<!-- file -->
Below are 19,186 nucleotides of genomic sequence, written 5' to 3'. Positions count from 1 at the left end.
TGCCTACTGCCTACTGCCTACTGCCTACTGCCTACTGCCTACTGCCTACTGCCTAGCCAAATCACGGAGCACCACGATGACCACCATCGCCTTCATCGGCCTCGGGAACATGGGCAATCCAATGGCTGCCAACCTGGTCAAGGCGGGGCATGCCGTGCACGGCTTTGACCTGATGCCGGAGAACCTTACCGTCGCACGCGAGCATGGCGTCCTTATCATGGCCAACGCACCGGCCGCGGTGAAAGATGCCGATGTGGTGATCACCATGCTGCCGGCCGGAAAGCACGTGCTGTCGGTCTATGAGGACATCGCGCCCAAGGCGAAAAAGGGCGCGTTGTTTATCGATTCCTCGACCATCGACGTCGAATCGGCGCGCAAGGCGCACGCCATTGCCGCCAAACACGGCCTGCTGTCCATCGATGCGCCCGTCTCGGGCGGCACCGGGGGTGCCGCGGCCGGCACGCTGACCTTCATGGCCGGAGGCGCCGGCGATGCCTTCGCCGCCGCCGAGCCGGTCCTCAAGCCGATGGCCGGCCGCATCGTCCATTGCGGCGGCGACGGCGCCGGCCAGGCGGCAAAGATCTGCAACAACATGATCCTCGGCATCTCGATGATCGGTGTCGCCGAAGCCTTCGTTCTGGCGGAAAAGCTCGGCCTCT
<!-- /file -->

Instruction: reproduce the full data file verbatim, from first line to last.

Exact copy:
Below are 19,186 nucleotides of genomic sequence, written 5' to 3'. Positions count from 1 at the left end.
TGCCTACTGCCTACTGCCTACTGCCTACTGCCTACTGCCTACTGCCTACTGCCTAGCCAAATCACGGAGCACCACGATGACCACCATCGCCTTCATCGGCCTCGGGAACATGGGCAATCCAATGGCTGCCAACCTGGTCAAGGCGGGGCATGCCGTGCACGGCTTTGACCTGATGCCGGAGAACCTTACCGTCGCACGCGAGCATGGCGTCCTTATCATGGCCAACGCACCGGCCGCGGTGAAAGATGCCGATGTGGTGATCACCATGCTGCCGGCCGGAAAGCACGTGCTGTCGGTCTATGAGGACATCGCGCCCAAGGCGAAAAAGGGCGCGTTGTTTATCGATTCCTCGACCATCGACGTCGAATCGGCGCGCAAGGCGCACGCCATTGCCGCCAAACACGGCCTGCTGTCCATCGATGCGCCCGTCTCGGGCGGCACCGGGGGTGCCGCGGCCGGCACGCTGACCTTCATGGCCGGAGGCGCCGGCGATGCCTTCGCCGCCGCCGAGCCGGTCCTCAAGCCGATGGCCGGCCGCATCGTCCATTGCGGCGGCGACGGCGCCGGCCAGGCGGCAAAGATCTGCAACAACATGATCCTCGGCATCTCGATGATCGGTGTCGCCGAAGCCTTCGTTCTGGCGGAAAAGCTCGGCCTCT